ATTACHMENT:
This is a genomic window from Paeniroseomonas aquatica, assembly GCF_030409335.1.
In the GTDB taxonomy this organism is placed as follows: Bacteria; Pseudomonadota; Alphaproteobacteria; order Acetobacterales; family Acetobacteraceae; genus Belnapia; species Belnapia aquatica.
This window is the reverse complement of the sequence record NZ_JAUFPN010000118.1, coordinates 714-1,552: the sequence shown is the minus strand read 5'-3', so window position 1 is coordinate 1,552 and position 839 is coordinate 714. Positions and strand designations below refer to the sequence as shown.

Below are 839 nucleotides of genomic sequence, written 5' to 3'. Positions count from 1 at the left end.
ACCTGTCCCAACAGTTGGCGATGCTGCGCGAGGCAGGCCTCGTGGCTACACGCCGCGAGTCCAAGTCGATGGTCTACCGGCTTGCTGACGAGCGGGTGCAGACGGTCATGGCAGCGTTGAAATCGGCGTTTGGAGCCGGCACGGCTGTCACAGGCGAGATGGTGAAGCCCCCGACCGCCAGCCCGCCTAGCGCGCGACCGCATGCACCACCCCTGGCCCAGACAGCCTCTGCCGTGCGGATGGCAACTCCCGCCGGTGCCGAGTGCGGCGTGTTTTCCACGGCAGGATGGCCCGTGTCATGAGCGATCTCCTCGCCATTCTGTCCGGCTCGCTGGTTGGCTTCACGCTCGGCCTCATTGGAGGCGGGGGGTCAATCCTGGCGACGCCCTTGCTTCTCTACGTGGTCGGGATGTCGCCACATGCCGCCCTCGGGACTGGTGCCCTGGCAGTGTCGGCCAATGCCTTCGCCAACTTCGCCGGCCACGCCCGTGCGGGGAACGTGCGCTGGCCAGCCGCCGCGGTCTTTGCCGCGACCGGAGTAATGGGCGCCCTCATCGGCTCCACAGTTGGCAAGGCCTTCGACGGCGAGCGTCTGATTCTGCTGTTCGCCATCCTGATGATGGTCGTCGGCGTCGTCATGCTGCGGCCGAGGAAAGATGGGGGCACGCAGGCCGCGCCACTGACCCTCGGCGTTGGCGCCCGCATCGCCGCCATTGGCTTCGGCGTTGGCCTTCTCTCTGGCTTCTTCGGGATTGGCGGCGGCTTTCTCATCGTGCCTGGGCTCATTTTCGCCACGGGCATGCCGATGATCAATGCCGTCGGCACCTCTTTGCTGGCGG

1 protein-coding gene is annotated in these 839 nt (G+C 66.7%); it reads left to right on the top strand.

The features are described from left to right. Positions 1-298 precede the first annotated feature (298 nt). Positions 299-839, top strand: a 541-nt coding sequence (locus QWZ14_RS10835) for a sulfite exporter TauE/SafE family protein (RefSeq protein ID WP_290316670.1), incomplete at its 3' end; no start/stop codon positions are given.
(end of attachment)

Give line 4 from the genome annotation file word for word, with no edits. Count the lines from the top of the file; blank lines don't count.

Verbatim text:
Below are 839 nucleotides of genomic sequence, written 5' to 3'. Positions count from 1 at the left end.